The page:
AS: Jazz is where you both meet in the center, and along with other similar musical interests, culturally you both come from two different countries and backgrounds. How has this impacted the music you make together?

ES: When we met I said to Forey “We should be Marie and Pierre Curie of music.” He thought it was funny. I grew up around a lot of American influence while being brought up in Poland. My parents had a broken marriage and I was raised by a grandmother who died quite early. I gravitated towards hip-hop, the music of struggle. Forey’s French and his family life was complete with a set of parents that formed a rock-solid unit. He grew up around classical music. These differences make that urban jazz sound. 

There are overlaps between the Polish and French cultures. On the higher level, both value the pursuit of intellect and seek to override basic human nature with a perfected moral nature. In a more practical sense, I’d say the Polish are resilient and politically conscious and the French are melancholic and philosophical. There’s a bit of all this on this record. Plus, now we’ve lived in Edinburgh for many years which infused us with reserved politeness, while the record itself is fully informed by Black American music. So it is quite a mix. 

AS: Is songwriting fairly collaborative between the two of you? How did songs typically come together for Culture Today?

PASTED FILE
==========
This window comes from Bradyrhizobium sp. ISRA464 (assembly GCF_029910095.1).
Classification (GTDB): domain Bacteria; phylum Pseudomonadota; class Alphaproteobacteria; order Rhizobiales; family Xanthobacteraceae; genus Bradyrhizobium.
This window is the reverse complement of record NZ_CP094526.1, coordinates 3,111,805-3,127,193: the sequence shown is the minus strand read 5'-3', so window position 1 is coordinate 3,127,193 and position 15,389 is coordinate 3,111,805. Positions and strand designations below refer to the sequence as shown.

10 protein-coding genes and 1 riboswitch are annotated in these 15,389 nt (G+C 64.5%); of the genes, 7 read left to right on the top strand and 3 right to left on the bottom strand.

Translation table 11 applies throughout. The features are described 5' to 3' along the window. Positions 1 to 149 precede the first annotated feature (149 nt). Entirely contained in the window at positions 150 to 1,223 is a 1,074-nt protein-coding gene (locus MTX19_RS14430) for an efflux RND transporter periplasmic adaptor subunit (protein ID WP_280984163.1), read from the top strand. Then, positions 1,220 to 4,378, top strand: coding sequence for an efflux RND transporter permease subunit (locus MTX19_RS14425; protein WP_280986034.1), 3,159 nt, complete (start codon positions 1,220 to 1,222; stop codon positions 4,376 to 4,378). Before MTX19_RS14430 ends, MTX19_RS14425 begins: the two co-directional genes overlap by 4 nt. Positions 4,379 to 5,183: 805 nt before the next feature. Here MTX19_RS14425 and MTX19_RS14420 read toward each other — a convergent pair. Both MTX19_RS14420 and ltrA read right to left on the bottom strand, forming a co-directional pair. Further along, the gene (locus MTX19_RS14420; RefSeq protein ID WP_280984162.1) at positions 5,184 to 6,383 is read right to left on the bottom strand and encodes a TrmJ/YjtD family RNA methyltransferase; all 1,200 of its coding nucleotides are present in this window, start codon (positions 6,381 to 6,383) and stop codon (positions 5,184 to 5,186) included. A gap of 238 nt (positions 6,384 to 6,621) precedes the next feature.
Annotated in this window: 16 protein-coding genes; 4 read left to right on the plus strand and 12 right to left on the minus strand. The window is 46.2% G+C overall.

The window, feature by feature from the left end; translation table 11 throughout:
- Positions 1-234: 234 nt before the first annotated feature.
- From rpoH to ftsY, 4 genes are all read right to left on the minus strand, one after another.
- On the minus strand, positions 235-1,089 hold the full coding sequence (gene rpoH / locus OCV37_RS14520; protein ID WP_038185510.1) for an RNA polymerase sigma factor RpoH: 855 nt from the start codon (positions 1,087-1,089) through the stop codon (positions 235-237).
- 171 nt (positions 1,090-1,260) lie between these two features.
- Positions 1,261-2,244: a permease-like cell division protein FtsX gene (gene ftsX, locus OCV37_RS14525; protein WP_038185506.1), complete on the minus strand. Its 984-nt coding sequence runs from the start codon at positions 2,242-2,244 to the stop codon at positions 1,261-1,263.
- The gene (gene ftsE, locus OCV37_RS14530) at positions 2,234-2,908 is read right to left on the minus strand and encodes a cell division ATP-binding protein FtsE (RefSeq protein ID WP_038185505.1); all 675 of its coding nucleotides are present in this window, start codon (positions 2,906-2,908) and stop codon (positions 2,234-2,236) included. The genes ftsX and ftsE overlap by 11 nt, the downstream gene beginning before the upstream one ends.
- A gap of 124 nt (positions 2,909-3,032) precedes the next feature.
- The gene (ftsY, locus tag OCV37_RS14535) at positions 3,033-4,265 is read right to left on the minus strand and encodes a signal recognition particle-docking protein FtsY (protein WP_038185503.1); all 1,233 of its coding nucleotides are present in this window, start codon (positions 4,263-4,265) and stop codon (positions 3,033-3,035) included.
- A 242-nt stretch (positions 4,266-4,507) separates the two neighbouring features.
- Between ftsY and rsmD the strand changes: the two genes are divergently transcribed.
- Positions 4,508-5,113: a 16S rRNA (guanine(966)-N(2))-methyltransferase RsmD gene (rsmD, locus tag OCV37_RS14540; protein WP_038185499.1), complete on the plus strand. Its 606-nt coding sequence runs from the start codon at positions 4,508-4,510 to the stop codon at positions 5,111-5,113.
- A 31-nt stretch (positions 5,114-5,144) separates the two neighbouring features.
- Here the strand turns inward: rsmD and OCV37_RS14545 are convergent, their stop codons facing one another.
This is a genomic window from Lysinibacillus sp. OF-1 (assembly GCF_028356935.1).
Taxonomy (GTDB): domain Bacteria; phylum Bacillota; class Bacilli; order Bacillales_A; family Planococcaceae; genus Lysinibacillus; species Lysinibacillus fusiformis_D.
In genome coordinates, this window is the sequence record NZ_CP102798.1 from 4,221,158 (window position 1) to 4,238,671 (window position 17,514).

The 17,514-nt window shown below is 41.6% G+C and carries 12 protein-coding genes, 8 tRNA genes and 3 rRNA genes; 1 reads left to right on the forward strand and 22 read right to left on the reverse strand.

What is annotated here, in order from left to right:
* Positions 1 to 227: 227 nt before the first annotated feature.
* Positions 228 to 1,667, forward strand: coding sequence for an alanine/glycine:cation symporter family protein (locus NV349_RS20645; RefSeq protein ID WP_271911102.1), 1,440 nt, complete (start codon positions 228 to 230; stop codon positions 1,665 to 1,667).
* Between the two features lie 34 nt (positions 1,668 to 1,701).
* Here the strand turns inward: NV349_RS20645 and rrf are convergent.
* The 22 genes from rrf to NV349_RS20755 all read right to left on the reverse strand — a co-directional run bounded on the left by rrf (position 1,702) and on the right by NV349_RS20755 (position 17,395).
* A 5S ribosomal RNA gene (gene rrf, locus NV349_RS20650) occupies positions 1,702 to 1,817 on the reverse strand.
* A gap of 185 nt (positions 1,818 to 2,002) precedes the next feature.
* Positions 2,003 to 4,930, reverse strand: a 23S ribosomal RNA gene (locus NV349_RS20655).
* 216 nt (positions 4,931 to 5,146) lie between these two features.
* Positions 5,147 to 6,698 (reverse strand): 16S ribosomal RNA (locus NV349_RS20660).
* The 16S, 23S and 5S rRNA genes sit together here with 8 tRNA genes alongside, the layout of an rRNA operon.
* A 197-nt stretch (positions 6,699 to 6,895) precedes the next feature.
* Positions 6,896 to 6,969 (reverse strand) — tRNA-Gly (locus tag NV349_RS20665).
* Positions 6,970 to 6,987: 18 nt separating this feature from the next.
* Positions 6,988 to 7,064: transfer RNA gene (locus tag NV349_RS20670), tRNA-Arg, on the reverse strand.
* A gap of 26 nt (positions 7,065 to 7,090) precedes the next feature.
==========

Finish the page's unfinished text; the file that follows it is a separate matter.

ES: The most typical scenario: Forey is improvising on the keys, just vibing, and having fun. He has so many ideas and sometimes he doesn’t know they’re good until I capture them. I record it on a voice note, sometimes chop it up on my laptop, and say “Hey, I think we could do this like that. I’ll sing this and then we can think of having a bridge here.”And we go back and forth.

It’s a completely symbiotic process because even the lyrics—though I write them—have everything to do with Forey’s spirit because we iron things out in countless debates. So we’re both equally responsible for the final sonics and message.

Photo: Self portrait by Edy Forey

Seymour Duncan Antiquity Texas Hot Pickups

Seymour Duncan Antiquity Texas Hot Pickups Review: Hot Vintage Strat Tones from SD